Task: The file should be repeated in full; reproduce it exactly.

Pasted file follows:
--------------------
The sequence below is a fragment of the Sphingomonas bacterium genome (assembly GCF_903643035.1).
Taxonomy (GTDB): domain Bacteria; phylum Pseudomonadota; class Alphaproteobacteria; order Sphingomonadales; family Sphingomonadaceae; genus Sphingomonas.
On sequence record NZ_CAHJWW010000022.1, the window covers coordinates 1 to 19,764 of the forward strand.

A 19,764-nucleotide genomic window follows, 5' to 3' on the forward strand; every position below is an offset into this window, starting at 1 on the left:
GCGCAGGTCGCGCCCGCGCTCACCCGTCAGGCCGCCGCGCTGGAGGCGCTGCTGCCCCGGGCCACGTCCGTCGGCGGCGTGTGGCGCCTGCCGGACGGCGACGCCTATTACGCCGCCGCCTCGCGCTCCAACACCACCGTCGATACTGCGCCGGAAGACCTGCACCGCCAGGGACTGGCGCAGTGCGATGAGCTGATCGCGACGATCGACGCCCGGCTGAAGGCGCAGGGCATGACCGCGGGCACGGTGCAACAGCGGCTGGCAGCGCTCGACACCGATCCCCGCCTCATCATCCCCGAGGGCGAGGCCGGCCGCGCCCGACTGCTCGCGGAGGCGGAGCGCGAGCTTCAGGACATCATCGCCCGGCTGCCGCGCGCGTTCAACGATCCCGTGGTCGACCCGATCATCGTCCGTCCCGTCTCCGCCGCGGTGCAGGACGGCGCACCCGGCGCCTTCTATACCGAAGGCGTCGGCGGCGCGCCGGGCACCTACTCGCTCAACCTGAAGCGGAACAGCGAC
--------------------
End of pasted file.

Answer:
The sequence below is a fragment of the Sphingomonas bacterium genome (assembly GCF_903643035.1).
Taxonomy (GTDB): domain Bacteria; phylum Pseudomonadota; class Alphaproteobacteria; order Sphingomonadales; family Sphingomonadaceae; genus Sphingomonas.
On sequence record NZ_CAHJWW010000022.1, the window covers coordinates 1 to 19,764 of the forward strand.

A 19,764-nucleotide genomic window follows, 5' to 3' on the forward strand; every position below is an offset into this window, starting at 1 on the left:
GCGCAGGTCGCGCCCGCGCTCACCCGTCAGGCCGCCGCGCTGGAGGCGCTGCTGCCCCGGGCCACGTCCGTCGGCGGCGTGTGGCGCCTGCCGGACGGCGACGCCTATTACGCCGCCGCCTCGCGCTCCAACACCACCGTCGATACTGCGCCGGAAGACCTGCACCGCCAGGGACTGGCGCAGTGCGATGAGCTGATCGCGACGATCGACGCCCGGCTGAAGGCGCAGGGCATGACCGCGGGCACGGTGCAACAGCGGCTGGCAGCGCTCGACACCGATCCCCGCCTCATCATCCCCGAGGGCGAGGCCGGCCGCGCCCGACTGCTCGCGGAGGCGGAGCGCGAGCTTCAGGACATCATCGCCCGGCTGCCGCGCGCGTTCAACGATCCCGTGGTCGACCCGATCATCGTCCGTCCCGTCTCCGCCGCGGTGCAGGACGGCGCACCCGGCGCCTTCTATACCGAAGGCGTCGGCGGCGCGCCGGGCACCTACTCGCTCAACCTGAAGCGGAACAGCGAC